Writer Tracy M. Lewis-Giggetts asked three acclaimed authors if they felt forced to write about race or social issues because they are black; and about diversity in publishing.
Gathering of Waters author Bernice McFadden said “not once did I have an editor tell me what I should or should not write”. However, she cited the case of Millennia Black, “who had written a multiracial novel and was told by her editor that she had to make all of the characters black? This simply because she was a black author? Millenia sued the publisher and won.” Ghost Summer author Tananarive Due said she felt liberated when she realized she din’t have to write a particular kind of “black” story. “I could write books about black characters who reflected my own experiences, or otherworldly experiences – not just stories of history, poverty and oppression.” Song of the Shank author Jeffery Renard Allen told Lewis-Giggetts the issue goes beyond what black authors decide to write about:
Although a number of African American fiction writers have achieved acclaim, the fact remains that our society by and large views the work of black writers as insignificant, of less importance than the work of white authors. With that mindset, too few works of deserving fiction by black authors get published. Of the books that do get published, too few get reviewed. And often book reviewers only talk about black authors in relation to other authors, as if what we write plays no part in shaping the intellectual, political and cultural conversation in our country and abroad.
African American fiction writers almost never get nominated for the major awards, and too few of us win them. Ralph Ellison won the National Book Award, still our country’s most prestigious literary prize, for his novel Invisible Man in 1952. It was almost 40 years before another African American fiction writer won (Charles Johnson for his 1990 novel Middle Passage). Then it was more than 20 years before Jesymn Ward won for her 2012 novel Salvage the Bones.
The facts speak for themselves. Writers of international importance such as Toni Morrison, John Edgar Wideman, Paule Marshall, Ishmael Reed and Percival Everett never received the award. The history of the Pulitzer prize is just as tainted: only three black fiction writers have received it.
The unfortunate reality is that for publishing to be democratic, African Americans need to have a major presence in the publishing world – as publishers, agents, editors and publicists, and as reviewers for books and jurors for prizes.
I agree with Allen’s assessment, but believe even a major presence of black publishing industry personnel will not remedy the problem of poor representation of black writers and other writers of color, or the disparity in acclaim that exists between straight white male writers and all other writers. While we are seeing an exciting explosion of attention directed toward African writers like Chimamanda Ngozi Adichie; more and more longlists / shortlists alike are reflecting refreshing diversity in the backgrounds of writers; and a new crop of literary prizes like the FT/Oppenheimer and Miles Morland Scholarship specifically focused on unearthing talent of color, the issue goes deeper than hiring and promoting more blacks to power positions — though that would undoubtedly help.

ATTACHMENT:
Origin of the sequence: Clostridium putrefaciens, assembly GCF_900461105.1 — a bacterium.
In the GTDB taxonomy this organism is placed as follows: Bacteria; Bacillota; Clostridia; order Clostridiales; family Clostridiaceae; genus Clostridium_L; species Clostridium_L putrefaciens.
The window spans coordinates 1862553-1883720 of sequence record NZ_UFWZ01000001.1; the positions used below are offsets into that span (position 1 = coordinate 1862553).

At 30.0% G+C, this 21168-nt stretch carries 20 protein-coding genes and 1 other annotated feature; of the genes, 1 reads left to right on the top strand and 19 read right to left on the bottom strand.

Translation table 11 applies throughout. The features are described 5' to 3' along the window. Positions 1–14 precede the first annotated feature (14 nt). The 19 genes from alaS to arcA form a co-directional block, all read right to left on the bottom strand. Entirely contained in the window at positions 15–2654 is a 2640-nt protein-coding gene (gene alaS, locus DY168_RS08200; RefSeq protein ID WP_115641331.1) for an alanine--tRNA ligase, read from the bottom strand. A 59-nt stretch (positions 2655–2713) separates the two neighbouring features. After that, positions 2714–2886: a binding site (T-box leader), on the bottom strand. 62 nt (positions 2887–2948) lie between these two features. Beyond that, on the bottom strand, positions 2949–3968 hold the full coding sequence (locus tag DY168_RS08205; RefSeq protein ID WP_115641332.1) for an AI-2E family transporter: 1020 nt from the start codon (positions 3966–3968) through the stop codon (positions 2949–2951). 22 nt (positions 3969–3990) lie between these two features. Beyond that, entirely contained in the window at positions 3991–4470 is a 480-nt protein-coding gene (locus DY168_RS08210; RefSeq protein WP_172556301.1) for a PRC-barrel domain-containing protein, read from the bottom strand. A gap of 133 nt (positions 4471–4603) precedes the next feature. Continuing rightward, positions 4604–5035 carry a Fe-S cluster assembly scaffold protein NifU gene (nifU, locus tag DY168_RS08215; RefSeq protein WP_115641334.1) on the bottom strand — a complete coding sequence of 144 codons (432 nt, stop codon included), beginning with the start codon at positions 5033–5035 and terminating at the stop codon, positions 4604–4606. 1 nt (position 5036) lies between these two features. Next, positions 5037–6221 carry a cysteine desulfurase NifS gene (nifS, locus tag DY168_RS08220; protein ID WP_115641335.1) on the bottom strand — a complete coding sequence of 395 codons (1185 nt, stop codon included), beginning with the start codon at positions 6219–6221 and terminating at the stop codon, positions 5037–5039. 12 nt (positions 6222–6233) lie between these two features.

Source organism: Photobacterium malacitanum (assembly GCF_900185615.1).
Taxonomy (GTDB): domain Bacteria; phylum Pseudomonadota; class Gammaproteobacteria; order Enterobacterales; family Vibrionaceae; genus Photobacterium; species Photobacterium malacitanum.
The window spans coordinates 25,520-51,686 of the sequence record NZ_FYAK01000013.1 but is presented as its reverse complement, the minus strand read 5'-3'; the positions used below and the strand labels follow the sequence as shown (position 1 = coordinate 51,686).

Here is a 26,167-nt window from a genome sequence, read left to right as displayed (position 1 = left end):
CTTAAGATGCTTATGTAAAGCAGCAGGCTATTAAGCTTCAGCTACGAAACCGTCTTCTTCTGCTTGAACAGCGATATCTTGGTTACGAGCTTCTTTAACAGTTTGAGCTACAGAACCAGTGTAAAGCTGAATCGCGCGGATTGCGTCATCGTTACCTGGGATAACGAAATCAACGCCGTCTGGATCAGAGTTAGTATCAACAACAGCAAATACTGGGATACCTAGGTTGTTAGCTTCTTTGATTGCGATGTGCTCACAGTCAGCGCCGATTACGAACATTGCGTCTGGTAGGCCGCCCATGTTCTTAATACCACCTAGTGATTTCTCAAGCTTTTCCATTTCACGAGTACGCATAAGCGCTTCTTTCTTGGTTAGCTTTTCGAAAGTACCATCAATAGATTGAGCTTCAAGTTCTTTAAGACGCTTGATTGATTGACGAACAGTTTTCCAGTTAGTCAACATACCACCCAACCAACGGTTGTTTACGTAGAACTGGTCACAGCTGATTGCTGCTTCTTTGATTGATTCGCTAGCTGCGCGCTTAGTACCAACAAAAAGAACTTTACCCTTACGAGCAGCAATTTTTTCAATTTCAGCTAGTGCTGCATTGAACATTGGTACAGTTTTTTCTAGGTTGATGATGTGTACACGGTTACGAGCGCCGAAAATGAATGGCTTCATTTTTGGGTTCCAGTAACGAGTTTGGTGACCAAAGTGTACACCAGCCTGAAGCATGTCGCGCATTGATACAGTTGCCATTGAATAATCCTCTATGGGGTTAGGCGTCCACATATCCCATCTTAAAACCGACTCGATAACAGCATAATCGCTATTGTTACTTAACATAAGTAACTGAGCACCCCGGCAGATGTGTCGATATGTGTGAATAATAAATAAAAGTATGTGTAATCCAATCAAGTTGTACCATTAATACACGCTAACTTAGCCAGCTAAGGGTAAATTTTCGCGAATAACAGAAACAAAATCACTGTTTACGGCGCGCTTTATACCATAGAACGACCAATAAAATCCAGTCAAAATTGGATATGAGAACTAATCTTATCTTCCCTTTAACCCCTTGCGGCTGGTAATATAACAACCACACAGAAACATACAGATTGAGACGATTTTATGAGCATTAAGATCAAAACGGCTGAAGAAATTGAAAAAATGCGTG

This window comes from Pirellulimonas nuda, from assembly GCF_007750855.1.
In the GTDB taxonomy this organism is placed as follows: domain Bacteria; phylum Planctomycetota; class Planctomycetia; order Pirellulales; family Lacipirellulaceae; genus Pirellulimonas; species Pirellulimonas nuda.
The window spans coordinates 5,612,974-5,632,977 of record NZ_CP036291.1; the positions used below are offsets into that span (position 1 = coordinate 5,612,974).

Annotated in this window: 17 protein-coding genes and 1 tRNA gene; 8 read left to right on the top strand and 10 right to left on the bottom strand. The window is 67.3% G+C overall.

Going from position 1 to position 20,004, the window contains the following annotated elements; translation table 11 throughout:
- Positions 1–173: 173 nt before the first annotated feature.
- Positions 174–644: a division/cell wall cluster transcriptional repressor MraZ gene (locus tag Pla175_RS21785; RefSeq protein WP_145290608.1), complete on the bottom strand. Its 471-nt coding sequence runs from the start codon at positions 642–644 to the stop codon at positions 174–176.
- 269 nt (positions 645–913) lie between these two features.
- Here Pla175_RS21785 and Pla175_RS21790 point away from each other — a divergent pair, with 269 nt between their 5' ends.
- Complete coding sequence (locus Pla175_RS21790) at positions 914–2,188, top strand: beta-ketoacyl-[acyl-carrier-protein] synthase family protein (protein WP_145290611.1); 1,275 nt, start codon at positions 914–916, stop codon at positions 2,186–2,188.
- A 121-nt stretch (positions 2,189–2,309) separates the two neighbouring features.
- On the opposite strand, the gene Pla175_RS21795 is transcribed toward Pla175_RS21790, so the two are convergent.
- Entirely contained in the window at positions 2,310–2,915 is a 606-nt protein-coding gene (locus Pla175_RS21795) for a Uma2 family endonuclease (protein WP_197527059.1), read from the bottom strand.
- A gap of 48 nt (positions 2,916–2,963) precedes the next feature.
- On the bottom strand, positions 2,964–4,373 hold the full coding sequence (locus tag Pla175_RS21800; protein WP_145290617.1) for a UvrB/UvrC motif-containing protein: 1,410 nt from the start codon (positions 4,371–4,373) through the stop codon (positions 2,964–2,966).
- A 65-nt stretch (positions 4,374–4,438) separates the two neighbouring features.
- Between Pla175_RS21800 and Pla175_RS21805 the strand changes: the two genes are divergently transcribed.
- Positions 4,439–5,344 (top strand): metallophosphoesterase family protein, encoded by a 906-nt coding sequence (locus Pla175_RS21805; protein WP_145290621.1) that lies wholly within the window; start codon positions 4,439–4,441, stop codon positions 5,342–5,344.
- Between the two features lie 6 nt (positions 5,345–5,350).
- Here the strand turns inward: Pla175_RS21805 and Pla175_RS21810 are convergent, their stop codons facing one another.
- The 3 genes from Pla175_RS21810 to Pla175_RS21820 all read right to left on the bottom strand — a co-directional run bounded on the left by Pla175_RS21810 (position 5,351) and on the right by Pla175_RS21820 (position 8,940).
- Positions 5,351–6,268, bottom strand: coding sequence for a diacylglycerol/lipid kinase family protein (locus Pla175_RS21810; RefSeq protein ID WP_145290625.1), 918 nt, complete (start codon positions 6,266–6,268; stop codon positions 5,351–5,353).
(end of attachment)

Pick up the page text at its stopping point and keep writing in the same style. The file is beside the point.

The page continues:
For writers of diverse backgrounds to get a fair shake when it comes to pick up by agents and editors, promotion by publishers, reviews by critics, and reception by readers, there needs to be a fundamental cultural shift in the value we place on / the way we treat people who aren’t rich, white, and male. Racism, sexism, and cultural chauvinism are so entrenched in our culture that we often perpetuate them subconsciously.
Lauren A. Rivera recently wrote an op-ed for the New York Times examining how “cultural fit” factors into job interviews, specifically: “To judge fit, interviewers commonly relied on chemistry. …Discovering shared experiences was one of the most powerful sources of chemistry, but interviewers were primarily interested in new hires whose hobbies, hometowns and biographies matched their own.” As a result, of course, “Selection based on personal fit can keep demographic and cultural diversity low.”
Conversely, many members of discriminated classes either unconsciously or deliberately adapt their behavior to thrive in environments where they are in the minority to protect their position. As a result, they may not represent the interests of their classes or other minorities for fear of being (further) branded as “not one of us”, and ultimately punished in subtle ways like exclusion from invitation to certain social outings that offer opportunities to network with higher-ups — or because their own privileged status makes it difficult for them to relate to the majority experience of their minority group.
The other thing to consider is, even if more blacks are hired, they must be in positions of power to effect lasting institutional change. You can hire all the black publishers, agents, editors, and publicists you want, but if the big bosses don’t co-sign their recommendations or initiatives, it’s business as usual. And this is all assuming that all people of the same gender/race/class/sexual orientation have the same taste in literature, which we know isn’t true (thankfully).
Obviously, it’s a complex and layered issue that requires a scalpel approach to amelioration. A true and accountable commitment to diversity in hiring is a necessary start, but it’s just the beginning of the work required to enable black writers, and other minorities, equal access to publication, promotion, review, and reader reception.